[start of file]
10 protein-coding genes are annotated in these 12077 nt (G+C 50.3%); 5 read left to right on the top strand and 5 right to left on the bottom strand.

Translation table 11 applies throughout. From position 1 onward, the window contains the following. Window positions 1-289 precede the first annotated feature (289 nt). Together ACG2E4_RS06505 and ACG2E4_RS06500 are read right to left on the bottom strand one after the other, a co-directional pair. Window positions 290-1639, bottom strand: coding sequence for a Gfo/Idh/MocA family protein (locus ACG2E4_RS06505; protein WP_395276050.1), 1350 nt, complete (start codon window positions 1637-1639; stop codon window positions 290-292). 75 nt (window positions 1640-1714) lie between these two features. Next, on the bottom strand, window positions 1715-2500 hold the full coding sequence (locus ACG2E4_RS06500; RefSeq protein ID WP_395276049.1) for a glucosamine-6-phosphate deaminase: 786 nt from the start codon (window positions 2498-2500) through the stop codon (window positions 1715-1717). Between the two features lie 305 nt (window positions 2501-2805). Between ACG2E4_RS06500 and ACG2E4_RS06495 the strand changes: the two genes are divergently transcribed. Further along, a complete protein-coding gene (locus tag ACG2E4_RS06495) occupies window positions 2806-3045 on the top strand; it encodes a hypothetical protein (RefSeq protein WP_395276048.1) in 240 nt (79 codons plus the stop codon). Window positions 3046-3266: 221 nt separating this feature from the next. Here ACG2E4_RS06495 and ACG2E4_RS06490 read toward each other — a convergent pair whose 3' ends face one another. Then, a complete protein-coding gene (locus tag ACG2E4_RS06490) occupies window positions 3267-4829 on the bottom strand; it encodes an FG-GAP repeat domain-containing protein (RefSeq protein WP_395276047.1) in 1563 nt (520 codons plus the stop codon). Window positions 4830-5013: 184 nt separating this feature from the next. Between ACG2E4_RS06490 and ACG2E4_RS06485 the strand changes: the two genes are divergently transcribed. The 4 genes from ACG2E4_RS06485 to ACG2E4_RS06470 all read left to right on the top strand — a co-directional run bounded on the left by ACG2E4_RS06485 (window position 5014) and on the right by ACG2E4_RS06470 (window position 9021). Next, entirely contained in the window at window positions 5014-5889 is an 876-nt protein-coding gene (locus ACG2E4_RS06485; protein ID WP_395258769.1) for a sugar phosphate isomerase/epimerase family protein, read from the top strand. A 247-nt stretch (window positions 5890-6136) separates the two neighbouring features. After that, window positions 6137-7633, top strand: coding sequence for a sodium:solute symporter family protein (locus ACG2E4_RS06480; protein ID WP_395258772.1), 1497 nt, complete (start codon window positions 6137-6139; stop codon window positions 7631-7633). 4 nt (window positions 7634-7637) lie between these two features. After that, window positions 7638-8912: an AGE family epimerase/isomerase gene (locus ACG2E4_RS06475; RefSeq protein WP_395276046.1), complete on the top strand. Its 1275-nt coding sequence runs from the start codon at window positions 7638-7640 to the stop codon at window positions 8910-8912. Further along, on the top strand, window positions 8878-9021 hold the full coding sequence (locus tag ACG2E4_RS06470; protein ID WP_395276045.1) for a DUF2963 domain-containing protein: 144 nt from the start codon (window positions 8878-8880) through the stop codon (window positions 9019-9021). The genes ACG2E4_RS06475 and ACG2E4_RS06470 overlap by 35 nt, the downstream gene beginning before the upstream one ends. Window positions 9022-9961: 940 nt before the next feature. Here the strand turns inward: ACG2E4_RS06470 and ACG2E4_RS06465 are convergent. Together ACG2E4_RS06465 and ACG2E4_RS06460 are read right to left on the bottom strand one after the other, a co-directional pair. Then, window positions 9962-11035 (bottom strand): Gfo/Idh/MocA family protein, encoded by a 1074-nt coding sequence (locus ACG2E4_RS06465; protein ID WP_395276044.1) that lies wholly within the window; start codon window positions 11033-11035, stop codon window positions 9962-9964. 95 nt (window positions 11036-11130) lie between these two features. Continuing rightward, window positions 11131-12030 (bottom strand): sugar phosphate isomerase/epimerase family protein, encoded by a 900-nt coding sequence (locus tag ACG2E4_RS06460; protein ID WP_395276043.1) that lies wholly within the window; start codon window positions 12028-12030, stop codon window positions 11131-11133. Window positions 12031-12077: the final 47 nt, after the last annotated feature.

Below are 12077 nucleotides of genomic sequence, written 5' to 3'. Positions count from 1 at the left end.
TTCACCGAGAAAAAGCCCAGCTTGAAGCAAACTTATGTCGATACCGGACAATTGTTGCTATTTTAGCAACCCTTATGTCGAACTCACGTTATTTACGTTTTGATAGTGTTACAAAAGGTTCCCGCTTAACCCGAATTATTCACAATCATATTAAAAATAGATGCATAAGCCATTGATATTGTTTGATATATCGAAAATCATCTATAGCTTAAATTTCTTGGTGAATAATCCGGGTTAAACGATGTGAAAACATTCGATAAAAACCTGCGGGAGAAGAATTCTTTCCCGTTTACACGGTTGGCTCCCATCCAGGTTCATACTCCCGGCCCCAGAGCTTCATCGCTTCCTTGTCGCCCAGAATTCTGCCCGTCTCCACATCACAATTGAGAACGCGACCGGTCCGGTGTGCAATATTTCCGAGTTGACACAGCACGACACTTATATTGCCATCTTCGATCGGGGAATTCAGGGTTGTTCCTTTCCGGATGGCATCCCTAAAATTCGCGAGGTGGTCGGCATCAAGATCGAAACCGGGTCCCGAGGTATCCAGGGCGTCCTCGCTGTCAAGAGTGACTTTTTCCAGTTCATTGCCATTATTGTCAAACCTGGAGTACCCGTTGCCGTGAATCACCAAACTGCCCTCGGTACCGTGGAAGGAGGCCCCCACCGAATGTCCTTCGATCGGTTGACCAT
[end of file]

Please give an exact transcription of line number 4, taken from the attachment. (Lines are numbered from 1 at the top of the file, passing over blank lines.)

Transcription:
TTCACCGAGAAAAAGCCCAGCTTGAAGCAAACTTATGTCGATACCGGACAATTGTTGCTATTTTAGCAACCCTTATGTCGAACTCACGTTATTTACGTTTTGATAGTGTTACAAAAGGTTCCCGCTTAACCCGAATTATTCACAATCATATTAAAAATAGATGCATAAGCCATTGATATTGTTTGATATATCGAAAATCATCTATAGCTTAAATTTCTTGGTGAATAATCCGGGTTAAACGATGTGAAAACATTCGATAAAAACCTGCGGGAGAAGAATTCTTTCCCGTTTACACGGTTGGCTCCCATCCAGGTTCATACTCCCGGCCCCAGAGCTTCATCGCTTCCTTGTCGCCCAGAATTCTGCCCGTCTCCACATCACAATTGAGAACGCGACCGGTCCGGTGTGCAATATTTCCGAGTTGACACAGCACGACACTTATATTGCCATCTTCGATCGGGGAATTCAGGGTTGTTCCTTTCCGGATGGCATCCCTAAAATTCGCGAGGTGGTCGGCATCAAGATCGAAACCGGGTCCCGAGGTATCCAGGGCGTCCTCGCTGTCAAGAGTGACTTTTTCCAGTTCATTGCCATTATTGTCAAACCTGGAGTACCCGTTGCCGTGAATCACCAAACTGCCCTCGGTACCGTGGAAGGAGGCCCCCACCGAATGTCCTTCGATCGGTTGACCAT